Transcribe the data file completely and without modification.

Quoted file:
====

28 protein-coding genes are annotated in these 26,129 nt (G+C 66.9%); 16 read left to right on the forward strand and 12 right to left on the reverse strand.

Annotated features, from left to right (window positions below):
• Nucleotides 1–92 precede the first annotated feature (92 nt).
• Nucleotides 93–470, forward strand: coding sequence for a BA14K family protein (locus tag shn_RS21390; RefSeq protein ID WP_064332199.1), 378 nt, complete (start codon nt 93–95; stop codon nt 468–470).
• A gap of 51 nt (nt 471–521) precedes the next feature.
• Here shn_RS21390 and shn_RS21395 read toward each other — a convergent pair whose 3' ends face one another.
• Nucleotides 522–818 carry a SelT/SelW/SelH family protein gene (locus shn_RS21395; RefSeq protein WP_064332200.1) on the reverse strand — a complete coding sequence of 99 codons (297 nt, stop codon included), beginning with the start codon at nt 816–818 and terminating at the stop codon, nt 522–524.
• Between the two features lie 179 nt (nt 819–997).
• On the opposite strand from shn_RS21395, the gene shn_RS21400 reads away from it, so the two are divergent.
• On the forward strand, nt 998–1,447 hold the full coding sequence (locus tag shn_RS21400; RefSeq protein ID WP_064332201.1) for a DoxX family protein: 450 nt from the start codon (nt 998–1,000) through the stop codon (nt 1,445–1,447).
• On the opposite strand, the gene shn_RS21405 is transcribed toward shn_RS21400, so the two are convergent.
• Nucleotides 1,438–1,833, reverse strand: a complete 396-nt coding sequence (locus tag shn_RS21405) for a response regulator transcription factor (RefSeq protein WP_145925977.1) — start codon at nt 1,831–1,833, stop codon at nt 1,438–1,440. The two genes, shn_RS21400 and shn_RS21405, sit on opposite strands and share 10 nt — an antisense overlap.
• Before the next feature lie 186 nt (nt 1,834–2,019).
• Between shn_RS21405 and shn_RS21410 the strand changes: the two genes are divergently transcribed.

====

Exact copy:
28 protein-coding genes are annotated in these 26,129 nt (G+C 66.9%); 16 read left to right on the forward strand and 12 right to left on the reverse strand.

Annotated features, from left to right (window positions below):
• Nucleotides 1–92 precede the first annotated feature (92 nt).
• Nucleotides 93–470, forward strand: coding sequence for a BA14K family protein (locus tag shn_RS21390; RefSeq protein ID WP_064332199.1), 378 nt, complete (start codon nt 93–95; stop codon nt 468–470).
• A gap of 51 nt (nt 471–521) precedes the next feature.
• Here shn_RS21390 and shn_RS21395 read toward each other — a convergent pair whose 3' ends face one another.
• Nucleotides 522–818 carry a SelT/SelW/SelH family protein gene (locus shn_RS21395; RefSeq protein WP_064332200.1) on the reverse strand — a complete coding sequence of 99 codons (297 nt, stop codon included), beginning with the start codon at nt 816–818 and terminating at the stop codon, nt 522–524.
• Between the two features lie 179 nt (nt 819–997).
• On the opposite strand from shn_RS21395, the gene shn_RS21400 reads away from it, so the two are divergent.
• On the forward strand, nt 998–1,447 hold the full coding sequence (locus tag shn_RS21400; RefSeq protein ID WP_064332201.1) for a DoxX family protein: 450 nt from the start codon (nt 998–1,000) through the stop codon (nt 1,445–1,447).
• On the opposite strand, the gene shn_RS21405 is transcribed toward shn_RS21400, so the two are convergent.
• Nucleotides 1,438–1,833, reverse strand: a complete 396-nt coding sequence (locus tag shn_RS21405) for a response regulator transcription factor (RefSeq protein WP_145925977.1) — start codon at nt 1,831–1,833, stop codon at nt 1,438–1,440. The two genes, shn_RS21400 and shn_RS21405, sit on opposite strands and share 10 nt — an antisense overlap.
• Before the next feature lie 186 nt (nt 1,834–2,019).
• Between shn_RS21405 and shn_RS21410 the strand changes: the two genes are divergently transcribed.